WASHINGTON — When Audrey Jones first moved to Washington, D.C. on Nov. 22, 1963, she would have never predicted the assasination of President John F. Kennedy that same day.
Jones, who lives three blocks down from the barricaded Capitol Hill, said she has never seen anything like the scenes she witnessed earlier this month when a violent mob of Trump supporters stormed the U.S. Capitol. According to Jones, when Kennedy was assassinated, the area didn’t have the gridlocked security like it did this week for Inauguration Day.
“My children grew up on Capitol Hill, this is where my first son took his first steps,” Jones said. “I’m distressed that it is no longer available for us.”
National Guard troops held their assault rifles behind 7-foot black fences that stretched all the way around the Capitol building amid security concerns leading up to Jan. 20.
According to local and security officials, an estimate of 20,000 troops were deployed for inauguration week, and most bridges and streets leading into the DC were closed down.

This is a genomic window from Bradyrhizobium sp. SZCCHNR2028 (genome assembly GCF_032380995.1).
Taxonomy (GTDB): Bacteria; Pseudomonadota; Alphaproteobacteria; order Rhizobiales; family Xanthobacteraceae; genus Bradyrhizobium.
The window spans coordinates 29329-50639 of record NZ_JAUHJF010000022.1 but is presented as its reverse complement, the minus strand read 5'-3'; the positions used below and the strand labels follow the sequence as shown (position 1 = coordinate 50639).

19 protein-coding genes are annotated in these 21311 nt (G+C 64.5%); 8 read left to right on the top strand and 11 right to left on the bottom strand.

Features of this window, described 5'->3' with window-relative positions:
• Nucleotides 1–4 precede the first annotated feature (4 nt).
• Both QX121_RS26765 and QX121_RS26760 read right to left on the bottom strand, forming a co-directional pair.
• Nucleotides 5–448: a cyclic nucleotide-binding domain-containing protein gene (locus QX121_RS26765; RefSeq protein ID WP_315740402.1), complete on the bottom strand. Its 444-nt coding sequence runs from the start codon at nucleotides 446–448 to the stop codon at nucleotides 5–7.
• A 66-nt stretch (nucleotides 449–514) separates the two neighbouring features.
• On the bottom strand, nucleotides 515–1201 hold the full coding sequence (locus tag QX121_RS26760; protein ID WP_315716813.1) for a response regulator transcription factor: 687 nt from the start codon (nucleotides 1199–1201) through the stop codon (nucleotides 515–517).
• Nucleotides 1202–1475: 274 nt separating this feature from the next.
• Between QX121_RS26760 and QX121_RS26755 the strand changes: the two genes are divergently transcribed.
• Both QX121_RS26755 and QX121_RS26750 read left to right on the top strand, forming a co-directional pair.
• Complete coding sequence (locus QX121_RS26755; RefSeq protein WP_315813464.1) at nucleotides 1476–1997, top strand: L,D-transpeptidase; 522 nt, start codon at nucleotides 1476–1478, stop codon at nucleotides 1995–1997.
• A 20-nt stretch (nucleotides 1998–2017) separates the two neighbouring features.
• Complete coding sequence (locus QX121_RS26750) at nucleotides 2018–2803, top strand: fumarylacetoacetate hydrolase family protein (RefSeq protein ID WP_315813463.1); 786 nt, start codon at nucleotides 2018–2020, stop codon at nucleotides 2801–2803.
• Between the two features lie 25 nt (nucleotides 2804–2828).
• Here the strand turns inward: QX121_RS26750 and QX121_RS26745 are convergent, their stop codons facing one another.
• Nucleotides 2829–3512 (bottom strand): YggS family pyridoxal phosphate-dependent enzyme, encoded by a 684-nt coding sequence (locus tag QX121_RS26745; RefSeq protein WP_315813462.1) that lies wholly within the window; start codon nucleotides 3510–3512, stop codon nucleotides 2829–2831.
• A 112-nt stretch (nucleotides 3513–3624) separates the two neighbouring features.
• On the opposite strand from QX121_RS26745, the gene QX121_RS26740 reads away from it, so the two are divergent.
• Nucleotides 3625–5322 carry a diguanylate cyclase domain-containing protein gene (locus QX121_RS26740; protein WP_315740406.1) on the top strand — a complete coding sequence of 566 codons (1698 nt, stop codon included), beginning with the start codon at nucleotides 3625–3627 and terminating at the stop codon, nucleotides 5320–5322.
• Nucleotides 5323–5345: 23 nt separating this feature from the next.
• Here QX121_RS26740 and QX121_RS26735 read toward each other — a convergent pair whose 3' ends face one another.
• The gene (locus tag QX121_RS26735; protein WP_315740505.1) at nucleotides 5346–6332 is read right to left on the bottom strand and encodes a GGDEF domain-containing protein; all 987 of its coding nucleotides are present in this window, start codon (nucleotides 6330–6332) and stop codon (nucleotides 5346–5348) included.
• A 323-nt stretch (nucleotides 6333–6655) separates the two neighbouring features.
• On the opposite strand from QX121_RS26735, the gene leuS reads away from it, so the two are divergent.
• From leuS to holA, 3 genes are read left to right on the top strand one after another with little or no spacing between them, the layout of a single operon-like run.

“We have daily briefings with the FBI and the U.S. Secret Service, and at this time we don’t have any specific or credible threats to buildings or facilities outside of the federal enclave,” Chris Rodriguez, director of the Homeland Security and Emergency Management Agency, said during a public briefing on Jan. 19.
The closures surrounding the U.S. Capitol building will be in effect until Jan. 21, including the closure of main bridges such as the Theodore Roosevelt Bridge and Frederick Douglass Memorial Bridge, which continue to create traffic jams this week.
“It wasn’t a disorganized mob [that did this],” said Bruce Butterworth, who used to work as a staff member for the House Government Operations Committee on Capitol Hill. “This was a coup, it wasn’t good, not at all.”
On the morning of Inauguration Day, the District only saw sparse crowds, mostly empty streets and shut down businesses. A small celebration, separate from the inauguration, was held near the barricades with the Capitol building visible from a distance.
A sparse number of pro-Biden supporters waved their flags and cheered as some live-streamed the inauguration on their phones.
Despite much anticipated violence, the event remained calm throughout the day, and the minimal crowds began to head home by the evening.
“For me, today symbolizes basically a new beginning in America,” said Cheri Nguyen, who visited from Orange County, California. “Today signifies hope and unity.”